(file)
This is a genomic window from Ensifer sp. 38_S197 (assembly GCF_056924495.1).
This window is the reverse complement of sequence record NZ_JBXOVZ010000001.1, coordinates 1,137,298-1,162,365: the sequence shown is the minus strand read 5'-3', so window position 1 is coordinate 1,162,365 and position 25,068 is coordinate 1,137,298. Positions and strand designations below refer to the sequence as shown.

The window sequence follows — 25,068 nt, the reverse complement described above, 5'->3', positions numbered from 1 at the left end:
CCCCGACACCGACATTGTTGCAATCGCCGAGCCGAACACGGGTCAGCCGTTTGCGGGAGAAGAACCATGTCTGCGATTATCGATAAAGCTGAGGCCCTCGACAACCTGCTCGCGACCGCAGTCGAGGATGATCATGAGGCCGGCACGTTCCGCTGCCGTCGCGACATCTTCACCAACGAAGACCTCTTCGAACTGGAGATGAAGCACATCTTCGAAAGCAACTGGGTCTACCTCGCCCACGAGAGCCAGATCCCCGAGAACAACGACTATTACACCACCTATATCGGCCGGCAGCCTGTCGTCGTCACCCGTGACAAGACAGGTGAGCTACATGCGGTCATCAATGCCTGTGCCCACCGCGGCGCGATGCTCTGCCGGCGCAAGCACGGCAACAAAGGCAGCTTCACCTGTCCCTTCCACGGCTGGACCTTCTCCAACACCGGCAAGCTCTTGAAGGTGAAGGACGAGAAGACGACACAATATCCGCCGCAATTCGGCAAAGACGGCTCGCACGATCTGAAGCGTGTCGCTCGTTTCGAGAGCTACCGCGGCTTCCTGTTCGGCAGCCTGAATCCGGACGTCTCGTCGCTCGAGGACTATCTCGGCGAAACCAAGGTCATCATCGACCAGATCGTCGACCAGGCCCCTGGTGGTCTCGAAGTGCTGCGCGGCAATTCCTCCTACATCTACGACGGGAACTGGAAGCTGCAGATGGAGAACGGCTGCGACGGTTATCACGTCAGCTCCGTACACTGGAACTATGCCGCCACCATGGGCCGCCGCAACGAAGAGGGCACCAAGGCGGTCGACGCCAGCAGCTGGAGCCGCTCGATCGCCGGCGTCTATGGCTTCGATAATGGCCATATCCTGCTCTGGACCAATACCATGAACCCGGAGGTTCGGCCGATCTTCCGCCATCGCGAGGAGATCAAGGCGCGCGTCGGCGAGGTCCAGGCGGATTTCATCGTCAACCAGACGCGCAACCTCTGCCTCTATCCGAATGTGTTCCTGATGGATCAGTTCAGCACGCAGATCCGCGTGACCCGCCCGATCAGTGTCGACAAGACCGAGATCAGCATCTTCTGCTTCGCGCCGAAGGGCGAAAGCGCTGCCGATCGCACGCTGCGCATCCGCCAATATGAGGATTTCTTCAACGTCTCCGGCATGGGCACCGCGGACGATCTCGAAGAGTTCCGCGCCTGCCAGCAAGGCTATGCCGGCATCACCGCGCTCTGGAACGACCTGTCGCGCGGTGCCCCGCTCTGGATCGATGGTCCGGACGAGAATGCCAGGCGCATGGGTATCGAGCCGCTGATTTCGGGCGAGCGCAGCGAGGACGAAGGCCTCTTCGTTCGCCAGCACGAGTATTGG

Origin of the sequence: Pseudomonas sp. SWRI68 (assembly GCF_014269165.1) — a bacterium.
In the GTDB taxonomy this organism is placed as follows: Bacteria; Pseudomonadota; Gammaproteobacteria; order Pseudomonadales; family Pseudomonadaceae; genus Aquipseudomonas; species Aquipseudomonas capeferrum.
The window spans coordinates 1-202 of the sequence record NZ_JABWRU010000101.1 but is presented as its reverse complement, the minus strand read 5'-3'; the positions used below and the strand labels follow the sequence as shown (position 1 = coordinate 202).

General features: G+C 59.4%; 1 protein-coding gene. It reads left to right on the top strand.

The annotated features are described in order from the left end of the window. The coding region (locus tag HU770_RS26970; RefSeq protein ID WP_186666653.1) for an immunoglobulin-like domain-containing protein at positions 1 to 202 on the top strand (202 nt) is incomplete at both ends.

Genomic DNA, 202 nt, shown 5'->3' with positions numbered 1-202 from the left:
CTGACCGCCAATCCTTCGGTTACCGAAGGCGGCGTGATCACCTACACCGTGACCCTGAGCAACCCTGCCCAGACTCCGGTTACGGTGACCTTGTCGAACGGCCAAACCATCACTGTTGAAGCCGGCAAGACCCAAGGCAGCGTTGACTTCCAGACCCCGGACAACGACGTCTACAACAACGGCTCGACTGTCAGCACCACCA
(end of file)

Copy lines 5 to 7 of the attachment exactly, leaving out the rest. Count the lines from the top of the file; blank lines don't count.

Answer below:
Origin of the sequence: Pseudomonas sp. SWRI68 (assembly GCF_014269165.1) — a bacterium.
In the GTDB taxonomy this organism is placed as follows: Bacteria; Pseudomonadota; Gammaproteobacteria; order Pseudomonadales; family Pseudomonadaceae; genus Aquipseudomonas; species Aquipseudomonas capeferrum.
The window spans coordinates 1-202 of the sequence record NZ_JABWRU010000101.1 but is presented as its reverse complement, the minus strand read 5'-3'; the positions used below and the strand labels follow the sequence as shown (position 1 = coordinate 202).